- About Us
- Local Savings
- Green Editions
- Legal Notices
- Weekly Ads
Connect with Us
Transit tax hits bump in Oak Harbor
Island Transit took some heat from the Oak Harbor Chamber of Commerce leader Thursday in a meeting called to explain the bus system’s proposed sales tax increase.
Jill Johnson, executive director of the chamber, arrived to the public meeting with more than a dozen questions regarding the tax’s impact on local businesses; she plans to share with the answers with the chamber’s board of directors. The board will use the information to encourage or discourage chamber member’s support of the tax measure, Johnson said.
Island Transit Executive Director Martha Rose said the bus system desperately needs the additional three-tenths of 1 percent percent retail sales tax levy that will appear on the August 18 primary ballot. The tax would add 3 cents to a purchase worth $10.
Without the extra funds, she said, Island Transit will be forced to cut about 34 percent of its services.
Furthermore, Rose said Island Transit cannot afford to charge fares to raise the needed revenue. According to her calculations, the cost of the fare boxes, extra annual service hours and accounting, minus the revenue of a $1 fare, would place Island Transit $53,439,368 in the red over the course of 13 years.
“The cost of the equipment doesn’t just drop down from heaven,” she said in an exasperated tone to a small group of nine listeners.
Aside from the unrealistic cost to Island Transit, Rose said a fare would turn some riders off to the service.
“Check this: There’s a drop in Skagit and Whatcom transit systems that had a direct correlation with their fare increase,” she said.
However, Johnson questioned Rose’s logic.
“I could see if you were already paying, but you’re not charging anything now,” Johnson said. “Even if your ridership dropped, you’re getting one dollar more than you have.”
Albert Bowers, who attended both the Freeland and Oak Harbor meetings, was skeptical of Rose’s projections and countered that a fare would allow riders to pay directly for the service they use, keep non-riders from paying for a service they don’t use, and may prevent bus users he described as “trouble” from catching a free ride.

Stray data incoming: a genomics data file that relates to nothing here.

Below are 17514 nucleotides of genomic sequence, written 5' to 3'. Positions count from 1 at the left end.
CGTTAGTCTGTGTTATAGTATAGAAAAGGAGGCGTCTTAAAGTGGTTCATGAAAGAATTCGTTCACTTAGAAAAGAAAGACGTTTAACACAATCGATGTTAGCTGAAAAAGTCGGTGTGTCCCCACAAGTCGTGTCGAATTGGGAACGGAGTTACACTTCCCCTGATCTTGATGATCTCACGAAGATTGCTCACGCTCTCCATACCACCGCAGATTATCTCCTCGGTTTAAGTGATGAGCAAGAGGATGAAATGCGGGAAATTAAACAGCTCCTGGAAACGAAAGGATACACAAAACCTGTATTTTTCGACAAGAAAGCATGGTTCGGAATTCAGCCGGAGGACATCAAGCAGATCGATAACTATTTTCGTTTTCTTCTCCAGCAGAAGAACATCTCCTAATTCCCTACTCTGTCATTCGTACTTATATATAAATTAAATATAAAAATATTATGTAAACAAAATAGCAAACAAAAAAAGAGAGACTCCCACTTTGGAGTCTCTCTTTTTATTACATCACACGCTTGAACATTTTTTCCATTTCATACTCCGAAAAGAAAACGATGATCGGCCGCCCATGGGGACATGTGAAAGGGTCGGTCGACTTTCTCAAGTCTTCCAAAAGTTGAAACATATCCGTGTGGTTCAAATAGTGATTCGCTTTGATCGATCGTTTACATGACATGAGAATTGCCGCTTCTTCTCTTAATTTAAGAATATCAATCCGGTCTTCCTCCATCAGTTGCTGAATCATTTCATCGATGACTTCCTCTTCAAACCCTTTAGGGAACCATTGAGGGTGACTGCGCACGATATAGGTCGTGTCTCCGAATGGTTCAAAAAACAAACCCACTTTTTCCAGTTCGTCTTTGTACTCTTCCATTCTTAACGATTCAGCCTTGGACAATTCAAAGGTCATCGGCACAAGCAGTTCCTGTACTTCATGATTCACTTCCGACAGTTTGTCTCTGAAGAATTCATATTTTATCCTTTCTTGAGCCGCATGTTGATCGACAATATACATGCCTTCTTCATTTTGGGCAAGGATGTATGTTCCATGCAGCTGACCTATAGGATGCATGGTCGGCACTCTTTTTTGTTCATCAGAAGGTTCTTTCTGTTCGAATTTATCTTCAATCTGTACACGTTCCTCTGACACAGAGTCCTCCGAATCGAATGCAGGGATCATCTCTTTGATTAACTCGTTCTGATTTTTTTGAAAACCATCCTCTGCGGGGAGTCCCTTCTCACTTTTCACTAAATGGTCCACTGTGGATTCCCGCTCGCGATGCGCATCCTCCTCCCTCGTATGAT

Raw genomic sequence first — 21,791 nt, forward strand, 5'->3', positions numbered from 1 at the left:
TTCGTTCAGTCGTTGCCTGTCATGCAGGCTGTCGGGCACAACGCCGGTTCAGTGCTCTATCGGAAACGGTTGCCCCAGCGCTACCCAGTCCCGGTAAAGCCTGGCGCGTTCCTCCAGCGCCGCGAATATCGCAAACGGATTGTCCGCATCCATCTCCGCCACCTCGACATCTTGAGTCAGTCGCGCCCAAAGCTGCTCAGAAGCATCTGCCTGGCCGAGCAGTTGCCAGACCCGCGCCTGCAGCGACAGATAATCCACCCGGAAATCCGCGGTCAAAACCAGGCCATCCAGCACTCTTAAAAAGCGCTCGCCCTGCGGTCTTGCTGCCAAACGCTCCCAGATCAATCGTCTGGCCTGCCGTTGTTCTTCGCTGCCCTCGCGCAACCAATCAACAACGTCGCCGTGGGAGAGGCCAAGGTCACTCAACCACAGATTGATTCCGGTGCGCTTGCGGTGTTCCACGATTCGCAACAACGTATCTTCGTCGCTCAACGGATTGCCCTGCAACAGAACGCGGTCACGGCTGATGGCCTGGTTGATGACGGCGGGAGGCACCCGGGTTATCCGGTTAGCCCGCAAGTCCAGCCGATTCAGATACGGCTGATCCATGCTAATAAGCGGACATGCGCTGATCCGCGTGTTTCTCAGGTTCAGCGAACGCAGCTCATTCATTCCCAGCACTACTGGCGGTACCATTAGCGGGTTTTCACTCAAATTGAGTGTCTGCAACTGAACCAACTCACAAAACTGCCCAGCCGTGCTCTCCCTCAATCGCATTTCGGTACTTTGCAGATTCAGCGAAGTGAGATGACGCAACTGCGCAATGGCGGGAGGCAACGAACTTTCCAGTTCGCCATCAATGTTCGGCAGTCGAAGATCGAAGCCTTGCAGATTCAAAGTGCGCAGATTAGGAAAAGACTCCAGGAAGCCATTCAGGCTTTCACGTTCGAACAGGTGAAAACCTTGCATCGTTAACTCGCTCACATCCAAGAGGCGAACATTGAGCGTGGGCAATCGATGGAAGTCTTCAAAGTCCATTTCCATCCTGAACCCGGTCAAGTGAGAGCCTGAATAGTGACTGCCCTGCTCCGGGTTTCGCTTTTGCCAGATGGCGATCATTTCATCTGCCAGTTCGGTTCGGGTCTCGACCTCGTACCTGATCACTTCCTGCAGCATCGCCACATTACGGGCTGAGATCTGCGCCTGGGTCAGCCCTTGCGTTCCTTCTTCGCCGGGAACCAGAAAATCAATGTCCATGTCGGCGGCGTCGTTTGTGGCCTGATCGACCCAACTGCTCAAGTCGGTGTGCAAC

But Rose didn’t want to hear it.
“We’re not going to talk about that,” she said, putting an abrupt end to that thread of the conversation.
But Bowers and Rose continued to quarrel throughout the tense, two-hour meeting, clashing on everything from ridership to fares.
At one point Rose voiced an operatic-like Star-Trek theme to drown out Bowers’ gruff inquiries.
Johnson continued to hammer out her laundry list of questions in between Rose and Bower’s vocal tiffs, at one point suggesting advertising as one possible revenue generator.
Onboard advertisements are out of the question, said Rose, using Whatcom Transit’s failed advertising experiment as an example.
“It was such a headache and they finally got rid of it,” she said. “We have clearly looked at those avenues in the past, but in our environment, we are determined not to do advertising.”
Island Transit’s money problems, attributed to dwindling sales tax revenues due to the recession, came as a shock.
“It has hit us like a lead ball atop our heads,” Rose said as she described the Island Transit board’s last-minute decision to add the tax increase proposal to the August ballot.
“I forgot the primary had changed from September to August, at which time I went, ‘oh crap,’” she said.
Rose said the tax is necessary to maintain service and that she constantly gets calls to add more routes.
“If we get the tax, it’ll keep services healthy,” she said.
If the tax does not pass, Rose said Saturday service and some outlying routes would be cut immediately.
“I won’t get into specifics...” Rose said, “I don’t know what good it would do.”
The possible cuts do not sit well with avid bus rider Bobbie Massengale, who would like to see the addition of Sunday routes and later hours.
If voters approve the tax, Johnson said she would be concerned that shoppers may go off-island to purchase big-ticket items like cars to avoid the county’s sales tax. The loss of local business could lead to a further decrease in Island Transit’s share of retail tax revenue, she said.
“Island Transit’s No. 1 priority is to have people on the bus and to be fully self-fundable,” Rose replied.
When asked if she’d be prepared to ask for another tax increase if this proposal fails, Rose said there’s not a chance.
“I’m not going to go through this every year,” she said with a sigh.